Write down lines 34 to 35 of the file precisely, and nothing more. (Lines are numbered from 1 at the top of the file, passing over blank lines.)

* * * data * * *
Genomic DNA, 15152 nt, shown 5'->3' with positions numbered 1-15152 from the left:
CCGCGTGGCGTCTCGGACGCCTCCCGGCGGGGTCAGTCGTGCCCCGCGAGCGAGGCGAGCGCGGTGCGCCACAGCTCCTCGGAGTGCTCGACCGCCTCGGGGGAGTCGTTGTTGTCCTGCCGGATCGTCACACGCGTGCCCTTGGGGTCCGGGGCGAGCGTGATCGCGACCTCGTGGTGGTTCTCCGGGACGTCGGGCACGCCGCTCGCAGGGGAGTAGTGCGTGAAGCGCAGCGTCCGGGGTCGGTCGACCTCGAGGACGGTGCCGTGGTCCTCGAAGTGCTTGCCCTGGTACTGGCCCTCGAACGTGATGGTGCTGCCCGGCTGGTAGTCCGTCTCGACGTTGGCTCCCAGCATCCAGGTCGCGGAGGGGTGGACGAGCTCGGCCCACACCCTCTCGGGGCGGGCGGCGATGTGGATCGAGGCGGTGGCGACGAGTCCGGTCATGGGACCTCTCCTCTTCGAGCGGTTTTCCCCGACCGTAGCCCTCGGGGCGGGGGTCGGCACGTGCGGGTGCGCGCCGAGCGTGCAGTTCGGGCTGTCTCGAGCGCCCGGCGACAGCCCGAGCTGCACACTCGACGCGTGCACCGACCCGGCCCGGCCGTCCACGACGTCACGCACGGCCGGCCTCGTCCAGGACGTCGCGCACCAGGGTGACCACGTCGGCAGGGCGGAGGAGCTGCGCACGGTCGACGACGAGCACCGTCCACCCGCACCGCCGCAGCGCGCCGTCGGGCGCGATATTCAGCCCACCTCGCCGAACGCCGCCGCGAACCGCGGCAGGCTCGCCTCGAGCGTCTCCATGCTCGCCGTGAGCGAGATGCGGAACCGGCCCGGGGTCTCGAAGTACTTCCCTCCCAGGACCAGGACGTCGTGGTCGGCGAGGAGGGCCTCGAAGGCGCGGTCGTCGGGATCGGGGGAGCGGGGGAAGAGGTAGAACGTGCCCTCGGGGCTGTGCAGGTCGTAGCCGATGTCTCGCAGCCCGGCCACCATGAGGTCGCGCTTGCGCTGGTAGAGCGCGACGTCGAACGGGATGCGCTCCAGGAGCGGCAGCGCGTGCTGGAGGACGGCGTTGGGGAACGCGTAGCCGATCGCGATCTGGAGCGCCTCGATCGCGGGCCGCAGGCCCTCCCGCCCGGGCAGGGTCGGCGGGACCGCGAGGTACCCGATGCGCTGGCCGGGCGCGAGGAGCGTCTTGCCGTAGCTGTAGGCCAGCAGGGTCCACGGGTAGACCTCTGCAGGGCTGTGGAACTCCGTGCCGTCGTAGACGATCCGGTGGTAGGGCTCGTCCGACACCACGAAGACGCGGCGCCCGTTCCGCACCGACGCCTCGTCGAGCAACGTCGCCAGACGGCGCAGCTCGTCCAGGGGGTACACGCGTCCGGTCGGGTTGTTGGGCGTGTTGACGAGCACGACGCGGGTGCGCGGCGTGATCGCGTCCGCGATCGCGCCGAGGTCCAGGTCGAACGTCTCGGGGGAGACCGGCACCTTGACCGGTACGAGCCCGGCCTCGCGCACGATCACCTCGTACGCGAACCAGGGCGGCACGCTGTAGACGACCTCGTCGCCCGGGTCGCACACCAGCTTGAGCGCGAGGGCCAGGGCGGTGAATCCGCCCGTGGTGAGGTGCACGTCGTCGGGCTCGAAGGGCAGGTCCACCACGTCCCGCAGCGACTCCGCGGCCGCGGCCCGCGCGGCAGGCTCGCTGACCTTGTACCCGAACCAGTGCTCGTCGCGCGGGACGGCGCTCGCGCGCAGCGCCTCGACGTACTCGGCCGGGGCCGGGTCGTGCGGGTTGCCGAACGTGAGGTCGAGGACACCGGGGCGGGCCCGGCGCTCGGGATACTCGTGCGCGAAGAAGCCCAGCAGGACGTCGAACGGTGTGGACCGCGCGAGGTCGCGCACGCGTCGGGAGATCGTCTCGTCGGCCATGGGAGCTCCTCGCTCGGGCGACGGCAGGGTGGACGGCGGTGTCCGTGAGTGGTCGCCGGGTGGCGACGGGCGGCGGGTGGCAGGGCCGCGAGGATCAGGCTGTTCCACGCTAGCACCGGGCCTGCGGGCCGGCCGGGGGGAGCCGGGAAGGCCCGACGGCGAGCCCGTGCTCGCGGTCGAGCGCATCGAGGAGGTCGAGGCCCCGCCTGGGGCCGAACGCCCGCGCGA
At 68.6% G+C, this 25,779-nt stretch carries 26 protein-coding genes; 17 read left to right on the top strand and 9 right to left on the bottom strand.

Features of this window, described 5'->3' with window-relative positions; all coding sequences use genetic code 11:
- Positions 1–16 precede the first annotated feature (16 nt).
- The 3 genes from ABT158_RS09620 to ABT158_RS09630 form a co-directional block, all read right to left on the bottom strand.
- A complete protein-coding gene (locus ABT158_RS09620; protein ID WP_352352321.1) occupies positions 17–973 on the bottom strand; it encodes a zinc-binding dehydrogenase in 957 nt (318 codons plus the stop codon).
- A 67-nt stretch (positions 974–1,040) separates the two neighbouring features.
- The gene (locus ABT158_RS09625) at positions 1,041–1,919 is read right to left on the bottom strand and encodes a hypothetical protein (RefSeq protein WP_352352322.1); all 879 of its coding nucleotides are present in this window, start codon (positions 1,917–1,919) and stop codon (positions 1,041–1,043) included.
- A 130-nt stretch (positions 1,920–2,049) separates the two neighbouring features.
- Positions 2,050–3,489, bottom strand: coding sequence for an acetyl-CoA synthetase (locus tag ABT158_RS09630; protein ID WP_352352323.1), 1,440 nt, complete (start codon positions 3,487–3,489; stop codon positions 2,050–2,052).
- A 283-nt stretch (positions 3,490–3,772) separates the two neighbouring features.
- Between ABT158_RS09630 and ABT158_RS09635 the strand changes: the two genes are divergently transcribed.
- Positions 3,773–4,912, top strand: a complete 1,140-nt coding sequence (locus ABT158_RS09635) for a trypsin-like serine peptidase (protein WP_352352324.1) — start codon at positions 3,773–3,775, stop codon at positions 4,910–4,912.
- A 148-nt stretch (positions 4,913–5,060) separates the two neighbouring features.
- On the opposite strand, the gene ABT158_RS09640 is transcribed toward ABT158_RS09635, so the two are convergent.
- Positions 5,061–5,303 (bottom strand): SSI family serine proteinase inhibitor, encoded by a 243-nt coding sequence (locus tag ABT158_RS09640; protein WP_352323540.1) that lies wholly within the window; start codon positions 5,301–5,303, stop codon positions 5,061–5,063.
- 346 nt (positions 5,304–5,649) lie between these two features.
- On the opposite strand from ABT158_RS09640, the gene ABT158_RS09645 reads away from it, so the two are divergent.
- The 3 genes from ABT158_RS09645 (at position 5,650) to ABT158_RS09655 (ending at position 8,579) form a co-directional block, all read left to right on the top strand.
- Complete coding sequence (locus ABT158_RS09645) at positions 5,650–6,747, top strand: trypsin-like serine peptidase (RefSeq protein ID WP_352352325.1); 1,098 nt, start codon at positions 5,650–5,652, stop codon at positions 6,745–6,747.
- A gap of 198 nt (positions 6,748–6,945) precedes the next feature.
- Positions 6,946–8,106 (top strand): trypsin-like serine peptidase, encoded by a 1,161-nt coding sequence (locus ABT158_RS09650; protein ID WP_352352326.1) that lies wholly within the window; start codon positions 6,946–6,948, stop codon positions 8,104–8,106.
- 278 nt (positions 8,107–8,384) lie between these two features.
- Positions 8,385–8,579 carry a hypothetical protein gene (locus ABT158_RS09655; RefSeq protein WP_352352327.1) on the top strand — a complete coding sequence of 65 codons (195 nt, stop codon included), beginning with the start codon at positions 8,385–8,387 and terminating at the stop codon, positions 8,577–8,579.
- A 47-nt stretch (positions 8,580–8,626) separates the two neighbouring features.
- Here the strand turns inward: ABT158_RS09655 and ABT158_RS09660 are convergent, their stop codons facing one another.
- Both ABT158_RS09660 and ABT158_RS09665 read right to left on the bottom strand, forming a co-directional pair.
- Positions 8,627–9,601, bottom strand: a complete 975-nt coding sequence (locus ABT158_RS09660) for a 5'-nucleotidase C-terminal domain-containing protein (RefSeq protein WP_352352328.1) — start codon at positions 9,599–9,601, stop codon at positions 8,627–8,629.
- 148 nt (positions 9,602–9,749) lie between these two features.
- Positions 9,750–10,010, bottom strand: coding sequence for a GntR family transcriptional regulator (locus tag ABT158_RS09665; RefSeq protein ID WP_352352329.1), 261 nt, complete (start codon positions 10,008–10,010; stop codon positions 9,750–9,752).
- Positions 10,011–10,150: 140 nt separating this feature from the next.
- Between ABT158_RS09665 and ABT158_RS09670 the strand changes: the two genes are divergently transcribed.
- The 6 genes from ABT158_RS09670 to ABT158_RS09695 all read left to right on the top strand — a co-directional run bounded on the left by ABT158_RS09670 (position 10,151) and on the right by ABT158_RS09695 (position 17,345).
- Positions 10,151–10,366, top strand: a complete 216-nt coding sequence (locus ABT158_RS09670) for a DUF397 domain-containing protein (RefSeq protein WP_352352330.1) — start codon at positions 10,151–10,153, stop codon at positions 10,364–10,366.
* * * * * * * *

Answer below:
- The 6 genes from ABT158_RS09670 to ABT158_RS09695 all read left to right on the top strand — a co-directional run bounded on the left by ABT158_RS09670 (position 10,151) and on the right by ABT158_RS09695 (position 17,345).
- Positions 10,151–10,366, top strand: a complete 216-nt coding sequence (locus ABT158_RS09670) for a DUF397 domain-containing protein (RefSeq protein WP_352352330.1) — start codon at positions 10,151–10,153, stop codon at positions 10,364–10,366.